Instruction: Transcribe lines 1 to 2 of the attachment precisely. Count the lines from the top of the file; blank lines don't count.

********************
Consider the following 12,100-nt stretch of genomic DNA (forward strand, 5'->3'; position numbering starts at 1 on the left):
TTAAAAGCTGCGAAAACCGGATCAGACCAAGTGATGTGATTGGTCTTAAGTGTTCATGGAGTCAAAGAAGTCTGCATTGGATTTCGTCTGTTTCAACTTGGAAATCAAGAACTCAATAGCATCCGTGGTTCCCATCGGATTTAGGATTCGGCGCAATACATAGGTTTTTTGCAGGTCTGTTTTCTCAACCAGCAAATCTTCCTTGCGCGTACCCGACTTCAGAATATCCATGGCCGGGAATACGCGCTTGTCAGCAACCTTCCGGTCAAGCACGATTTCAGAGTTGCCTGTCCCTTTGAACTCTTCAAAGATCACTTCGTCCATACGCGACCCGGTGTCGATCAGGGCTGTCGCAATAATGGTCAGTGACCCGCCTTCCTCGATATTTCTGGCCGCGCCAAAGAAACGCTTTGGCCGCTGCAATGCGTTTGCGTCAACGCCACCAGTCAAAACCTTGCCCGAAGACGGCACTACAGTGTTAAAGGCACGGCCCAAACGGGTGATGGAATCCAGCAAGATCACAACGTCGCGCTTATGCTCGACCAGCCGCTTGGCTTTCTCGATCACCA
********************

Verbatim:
Consider the following 12,100-nt stretch of genomic DNA (forward strand, 5'->3'; position numbering starts at 1 on the left):
TTAAAAGCTGCGAAAACCGGATCAGACCAAGTGATGTGATTGGTCTTAAGTGTTCATGGAGTCAAAGAAGTCTGCATTGGATTTCGTCTGTTTCAACTTGGAAATCAAGAACTCAATAGCATCCGTGGTTCCCATCGGATTTAGGATTCGGCGCAATACATAGGTTTTTTGCAGGTCTGTTTTCTCAACCAGCAAATCTTCCTTGCGCGTACCCGACTTCAGAATATCCATGGCCGGGAATACGCGCTTGTCAGCAACCTTCCGGTCAAGCACGATTTCAGAGTTGCCTGTCCCTTTGAACTCTTCAAAGATCACTTCGTCCATACGCGACCCGGTGTCGATCAGGGCTGTCGCAATAATGGTCAGTGACCCGCCTTCCTCGATATTTCTGGCCGCGCCAAAGAAACGCTTTGGCCGCTGCAATGCGTTTGCGTCAACGCCACCAGTCAAAACCTTGCCCGAAGACGGCACTACAGTGTTAAAGGCACGGCCCAAACGGGTGATGGAATCCAGCAAGATCACAACGTCGCGCTTATGCTCGACCAGCCGCTTGGCTTTCTCGATCACCA